Author(s): Marshall AP, Currey J, Aitken LM, Elliott D
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Abstract BACKGROUND: Educational preparation for critical care nursing in Australia varies considerably in terms of the level of qualification resulting in a lack of clarity for key stakeholders about student outcomes. OBJECTIVES: The study aim was to identify and reach consensus regarding the desired learning outcomes from Australian post-registration critical care education programs as demonstrated through the graduate's knowledge, skills and attitudes. DESIGN: A Delphi technique was used to establish consensus between educators, managers, clinicians and students regarding learning outcomes expected of graduates with a Graduate Certificate, Graduate Diploma and Master level qualification in critical care nursing. PARTICIPANTS: A total of 164 critical care nurses (66 clinicians, 48 educators, 32 managers and 18 students) participated and 99 questionnaires were returned in the first round (response rate 60\%). Fifty-seven questionnaires were returned for Round 2 (response rate 58\%). METHODS: Learning outcomes were obtained from the Australian College of Critical Care Nurses Competency Standards for Specialist Critical Care Nurses. Some statements included more than one characteristic, and these were split to create learning outcomes with one characteristic per item. A survey of Australian higher education providers of critical care education provided additional learning outcomes, for a total of 73 learning outcomes for the first Delphi round. RESULTS: Findings suggest that patient comfort, safety, professional responsibility and ethical conduct are deemed most important for all three levels of educational preparation. There was a lack of emphasis on clinical practice issues for all levels. Participants placed higher emphasis on learning outcomes related to complex decision-making, leadership, supervision, policy development and research for Graduate Diploma and Master level programs. CONCLUSION: The findings have implications for curriculum development and the profession with regards to the level of educational preparation required of critical care nurses and suggest that further work is required before clear recommendations can be made for desired educational outcomes from critical care nursing programs in Australia.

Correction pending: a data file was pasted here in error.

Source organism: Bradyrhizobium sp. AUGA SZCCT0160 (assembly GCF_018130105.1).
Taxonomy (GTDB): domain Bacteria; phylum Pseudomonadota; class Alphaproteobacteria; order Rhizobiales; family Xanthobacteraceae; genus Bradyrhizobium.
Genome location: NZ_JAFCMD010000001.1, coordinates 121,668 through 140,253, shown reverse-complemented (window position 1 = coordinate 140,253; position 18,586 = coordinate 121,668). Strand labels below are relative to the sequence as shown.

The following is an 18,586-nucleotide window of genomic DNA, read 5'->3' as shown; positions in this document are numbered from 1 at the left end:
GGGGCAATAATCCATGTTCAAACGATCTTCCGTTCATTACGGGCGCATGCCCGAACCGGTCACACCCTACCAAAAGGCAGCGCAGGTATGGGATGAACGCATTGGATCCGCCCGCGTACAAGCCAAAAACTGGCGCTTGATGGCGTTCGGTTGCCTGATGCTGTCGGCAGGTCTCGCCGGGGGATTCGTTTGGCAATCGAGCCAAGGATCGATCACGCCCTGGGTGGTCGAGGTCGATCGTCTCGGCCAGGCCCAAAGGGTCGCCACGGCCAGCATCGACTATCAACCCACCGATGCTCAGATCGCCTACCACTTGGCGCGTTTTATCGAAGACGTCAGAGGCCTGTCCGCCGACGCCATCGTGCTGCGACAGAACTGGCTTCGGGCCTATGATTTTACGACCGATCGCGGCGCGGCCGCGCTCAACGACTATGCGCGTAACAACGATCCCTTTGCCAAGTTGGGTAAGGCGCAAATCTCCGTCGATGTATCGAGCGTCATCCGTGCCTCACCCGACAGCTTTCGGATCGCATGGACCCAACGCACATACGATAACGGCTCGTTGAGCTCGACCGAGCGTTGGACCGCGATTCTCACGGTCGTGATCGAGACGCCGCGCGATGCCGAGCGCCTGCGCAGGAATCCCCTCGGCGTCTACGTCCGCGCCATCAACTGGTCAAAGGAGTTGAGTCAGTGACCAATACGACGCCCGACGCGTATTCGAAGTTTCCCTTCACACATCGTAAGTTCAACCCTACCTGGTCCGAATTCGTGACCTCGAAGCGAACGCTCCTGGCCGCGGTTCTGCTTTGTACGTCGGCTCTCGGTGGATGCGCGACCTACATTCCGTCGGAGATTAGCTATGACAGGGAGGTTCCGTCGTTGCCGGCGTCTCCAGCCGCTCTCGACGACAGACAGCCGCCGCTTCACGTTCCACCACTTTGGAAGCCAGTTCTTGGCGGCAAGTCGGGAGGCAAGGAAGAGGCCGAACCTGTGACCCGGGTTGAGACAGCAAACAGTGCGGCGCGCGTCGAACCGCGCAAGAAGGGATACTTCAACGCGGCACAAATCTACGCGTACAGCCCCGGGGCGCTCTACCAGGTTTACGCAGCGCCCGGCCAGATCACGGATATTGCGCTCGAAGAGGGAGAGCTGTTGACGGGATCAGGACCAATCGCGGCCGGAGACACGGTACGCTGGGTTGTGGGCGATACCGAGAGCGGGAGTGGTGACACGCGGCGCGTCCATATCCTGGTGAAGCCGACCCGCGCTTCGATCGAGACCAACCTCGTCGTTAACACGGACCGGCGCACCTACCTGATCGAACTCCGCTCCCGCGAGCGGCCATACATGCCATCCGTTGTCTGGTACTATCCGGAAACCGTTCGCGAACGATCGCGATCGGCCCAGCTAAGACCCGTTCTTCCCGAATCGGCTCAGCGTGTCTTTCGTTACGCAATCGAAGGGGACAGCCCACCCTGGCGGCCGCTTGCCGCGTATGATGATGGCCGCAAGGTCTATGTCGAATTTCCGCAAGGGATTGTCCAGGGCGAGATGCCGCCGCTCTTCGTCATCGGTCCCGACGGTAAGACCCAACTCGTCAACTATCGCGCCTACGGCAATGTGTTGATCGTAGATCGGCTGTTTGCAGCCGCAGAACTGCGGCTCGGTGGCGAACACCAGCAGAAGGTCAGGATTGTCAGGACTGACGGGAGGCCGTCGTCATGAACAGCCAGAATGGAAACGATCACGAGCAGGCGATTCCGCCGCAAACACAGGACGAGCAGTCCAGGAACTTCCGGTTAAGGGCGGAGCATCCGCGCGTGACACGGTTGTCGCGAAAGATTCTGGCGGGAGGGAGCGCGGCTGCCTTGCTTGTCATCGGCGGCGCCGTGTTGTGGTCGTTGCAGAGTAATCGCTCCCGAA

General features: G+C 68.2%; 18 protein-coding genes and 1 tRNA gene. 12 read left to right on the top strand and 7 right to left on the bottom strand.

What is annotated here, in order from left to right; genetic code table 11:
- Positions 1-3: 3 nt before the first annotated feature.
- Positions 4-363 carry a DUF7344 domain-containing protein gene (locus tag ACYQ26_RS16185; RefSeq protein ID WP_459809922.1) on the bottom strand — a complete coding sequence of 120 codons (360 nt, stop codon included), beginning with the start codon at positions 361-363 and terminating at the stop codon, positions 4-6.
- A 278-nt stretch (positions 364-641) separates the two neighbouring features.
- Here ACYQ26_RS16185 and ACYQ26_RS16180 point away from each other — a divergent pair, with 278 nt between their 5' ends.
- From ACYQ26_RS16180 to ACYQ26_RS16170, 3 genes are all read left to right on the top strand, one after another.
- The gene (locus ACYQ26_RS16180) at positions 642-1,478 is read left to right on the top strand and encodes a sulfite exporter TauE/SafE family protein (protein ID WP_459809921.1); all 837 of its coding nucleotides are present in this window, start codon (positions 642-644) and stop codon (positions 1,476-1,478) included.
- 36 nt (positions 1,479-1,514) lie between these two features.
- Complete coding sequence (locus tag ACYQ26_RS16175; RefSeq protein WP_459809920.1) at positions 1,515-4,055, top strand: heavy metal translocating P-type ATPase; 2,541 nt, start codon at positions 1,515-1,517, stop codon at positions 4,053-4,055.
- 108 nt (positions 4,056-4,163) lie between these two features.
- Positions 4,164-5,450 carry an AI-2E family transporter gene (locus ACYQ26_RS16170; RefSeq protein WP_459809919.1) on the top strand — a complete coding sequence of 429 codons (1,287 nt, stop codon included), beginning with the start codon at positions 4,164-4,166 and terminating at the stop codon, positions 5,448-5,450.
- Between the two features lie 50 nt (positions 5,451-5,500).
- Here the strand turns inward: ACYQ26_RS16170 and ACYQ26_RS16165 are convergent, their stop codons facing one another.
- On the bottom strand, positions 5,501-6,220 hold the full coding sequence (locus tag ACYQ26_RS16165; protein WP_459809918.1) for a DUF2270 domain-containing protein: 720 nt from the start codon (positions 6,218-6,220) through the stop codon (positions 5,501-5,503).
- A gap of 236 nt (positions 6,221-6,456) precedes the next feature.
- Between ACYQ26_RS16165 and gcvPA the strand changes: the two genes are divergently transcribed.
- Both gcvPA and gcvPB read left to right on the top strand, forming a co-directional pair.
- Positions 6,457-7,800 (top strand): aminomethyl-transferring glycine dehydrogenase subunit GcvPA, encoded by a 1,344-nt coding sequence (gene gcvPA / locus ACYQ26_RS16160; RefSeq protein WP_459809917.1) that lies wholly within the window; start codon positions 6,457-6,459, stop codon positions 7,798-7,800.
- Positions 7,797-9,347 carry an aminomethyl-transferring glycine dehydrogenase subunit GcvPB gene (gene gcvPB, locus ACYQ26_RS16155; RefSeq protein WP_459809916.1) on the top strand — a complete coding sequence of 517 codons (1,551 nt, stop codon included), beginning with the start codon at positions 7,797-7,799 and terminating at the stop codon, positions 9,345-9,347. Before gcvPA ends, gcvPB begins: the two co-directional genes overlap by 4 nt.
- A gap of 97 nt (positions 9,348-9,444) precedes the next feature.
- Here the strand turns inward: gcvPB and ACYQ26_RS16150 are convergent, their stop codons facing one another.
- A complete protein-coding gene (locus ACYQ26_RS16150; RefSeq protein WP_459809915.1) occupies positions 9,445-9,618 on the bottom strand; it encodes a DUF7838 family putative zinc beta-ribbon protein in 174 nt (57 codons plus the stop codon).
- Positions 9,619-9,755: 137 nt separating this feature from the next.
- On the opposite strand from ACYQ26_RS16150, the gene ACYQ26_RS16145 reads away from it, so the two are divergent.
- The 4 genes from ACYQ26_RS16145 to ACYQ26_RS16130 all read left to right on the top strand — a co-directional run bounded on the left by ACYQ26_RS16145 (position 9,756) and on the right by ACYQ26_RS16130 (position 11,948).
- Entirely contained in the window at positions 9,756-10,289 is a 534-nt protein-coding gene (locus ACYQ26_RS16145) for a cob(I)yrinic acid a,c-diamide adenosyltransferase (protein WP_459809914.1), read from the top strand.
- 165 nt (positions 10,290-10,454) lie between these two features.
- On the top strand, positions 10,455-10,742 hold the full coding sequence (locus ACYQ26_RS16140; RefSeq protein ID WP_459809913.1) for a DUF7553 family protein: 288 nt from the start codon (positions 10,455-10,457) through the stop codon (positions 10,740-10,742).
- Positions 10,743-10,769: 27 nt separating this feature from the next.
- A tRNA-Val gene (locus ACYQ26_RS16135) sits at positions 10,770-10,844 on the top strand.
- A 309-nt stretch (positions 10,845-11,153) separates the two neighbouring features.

This article was published in Aust Crit Care
and referenced in Journal of Pediatric Neurology and Medicine